Why do we tap our chests during Mass or make the sign of the cross three times during Mass?

Both non-Catholics and Catholics have questions about some of the rituals practiced during Mass. By knowing the meanings behind these rituals, Catholics can better understand their faith.

Some may wonder why reciting the Confiteor includes tapping their chests in the middle of it. Father Mark Ott explained that this tradition comes from Jewish and Hebrew roots.

“We do this action during the part in the prayer where we acknowledge that we have sinned ‘through my fault, through my fault, through my most grievous fault,’” he said. “This triple repetition of ‘my fault’ is kind of an old Hebrew way of expressing a superlative. The Hebrew language does not have a different word form for superlatives, so it just repeats the adjective to emphasize the superlative. This is meant to be a most profound moment of realization of the depth and effect of my own sin. The beating of the breast that accompanies this is an outward sign of that interior realization.”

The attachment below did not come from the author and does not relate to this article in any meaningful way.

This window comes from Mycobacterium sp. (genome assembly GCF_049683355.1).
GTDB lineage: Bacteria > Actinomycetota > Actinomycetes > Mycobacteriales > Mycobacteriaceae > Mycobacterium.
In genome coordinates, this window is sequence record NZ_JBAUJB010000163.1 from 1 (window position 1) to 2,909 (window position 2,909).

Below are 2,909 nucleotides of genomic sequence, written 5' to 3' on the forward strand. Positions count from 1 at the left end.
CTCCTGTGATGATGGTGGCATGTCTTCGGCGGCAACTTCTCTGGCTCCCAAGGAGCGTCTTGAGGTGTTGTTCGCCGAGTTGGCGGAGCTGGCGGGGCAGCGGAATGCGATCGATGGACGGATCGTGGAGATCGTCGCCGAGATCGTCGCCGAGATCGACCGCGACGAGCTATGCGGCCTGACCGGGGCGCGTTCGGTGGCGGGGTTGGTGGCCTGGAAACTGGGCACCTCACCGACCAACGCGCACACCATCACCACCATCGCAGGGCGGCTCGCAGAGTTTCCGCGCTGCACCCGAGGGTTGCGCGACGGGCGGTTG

Another ritual some may have questions about is the practice of making the sign of the cross on the forehead, lips and heart before the Gospel reading. Father Mark pointed out that this represents a prayer parishioners should be saying mentally to accompany this gesture: “May this word be on my mind, on my lips and in my heart.”

“The Gospel reading is where we come in closest contact with the actual words and deeds of Jesus,” he said. “In order that this Gospel may be living and effective in us, we ask through this prayer and gesture that God allow it to influence our thoughts, our speech and our acting will.”
–Written by Scott Kriska

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